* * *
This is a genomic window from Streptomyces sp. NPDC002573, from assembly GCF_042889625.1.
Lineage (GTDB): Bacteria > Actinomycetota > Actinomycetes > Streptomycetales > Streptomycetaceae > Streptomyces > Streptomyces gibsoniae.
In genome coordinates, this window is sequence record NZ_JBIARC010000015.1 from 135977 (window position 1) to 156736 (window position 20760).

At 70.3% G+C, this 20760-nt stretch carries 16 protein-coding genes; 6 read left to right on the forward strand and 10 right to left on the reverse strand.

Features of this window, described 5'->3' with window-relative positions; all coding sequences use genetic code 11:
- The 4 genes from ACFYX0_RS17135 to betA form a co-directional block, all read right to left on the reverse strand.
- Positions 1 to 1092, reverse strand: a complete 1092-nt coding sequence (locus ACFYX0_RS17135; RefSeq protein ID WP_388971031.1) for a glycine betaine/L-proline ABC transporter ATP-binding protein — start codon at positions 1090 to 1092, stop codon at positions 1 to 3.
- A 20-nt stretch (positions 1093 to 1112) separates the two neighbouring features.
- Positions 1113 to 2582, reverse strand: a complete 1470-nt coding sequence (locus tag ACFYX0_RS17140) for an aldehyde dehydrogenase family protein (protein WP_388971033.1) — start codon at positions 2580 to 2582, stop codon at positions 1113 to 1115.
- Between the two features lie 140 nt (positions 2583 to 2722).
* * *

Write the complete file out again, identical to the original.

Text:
This is a genomic window from Streptomyces sp. NPDC002573, from assembly GCF_042889625.1.
Lineage (GTDB): Bacteria > Actinomycetota > Actinomycetes > Streptomycetales > Streptomycetaceae > Streptomyces > Streptomyces gibsoniae.
In genome coordinates, this window is sequence record NZ_JBIARC010000015.1 from 135977 (window position 1) to 156736 (window position 20760).

At 70.3% G+C, this 20760-nt stretch carries 16 protein-coding genes; 6 read left to right on the forward strand and 10 right to left on the reverse strand.

Features of this window, described 5'->3' with window-relative positions; all coding sequences use genetic code 11:
- The 4 genes from ACFYX0_RS17135 to betA form a co-directional block, all read right to left on the reverse strand.
- Positions 1 to 1092, reverse strand: a complete 1092-nt coding sequence (locus ACFYX0_RS17135; RefSeq protein ID WP_388971031.1) for a glycine betaine/L-proline ABC transporter ATP-binding protein — start codon at positions 1090 to 1092, stop codon at positions 1 to 3.
- A 20-nt stretch (positions 1093 to 1112) separates the two neighbouring features.
- Positions 1113 to 2582, reverse strand: a complete 1470-nt coding sequence (locus tag ACFYX0_RS17140) for an aldehyde dehydrogenase family protein (protein WP_388971033.1) — start codon at positions 2580 to 2582, stop codon at positions 1113 to 1115.
- Between the two features lie 140 nt (positions 2583 to 2722).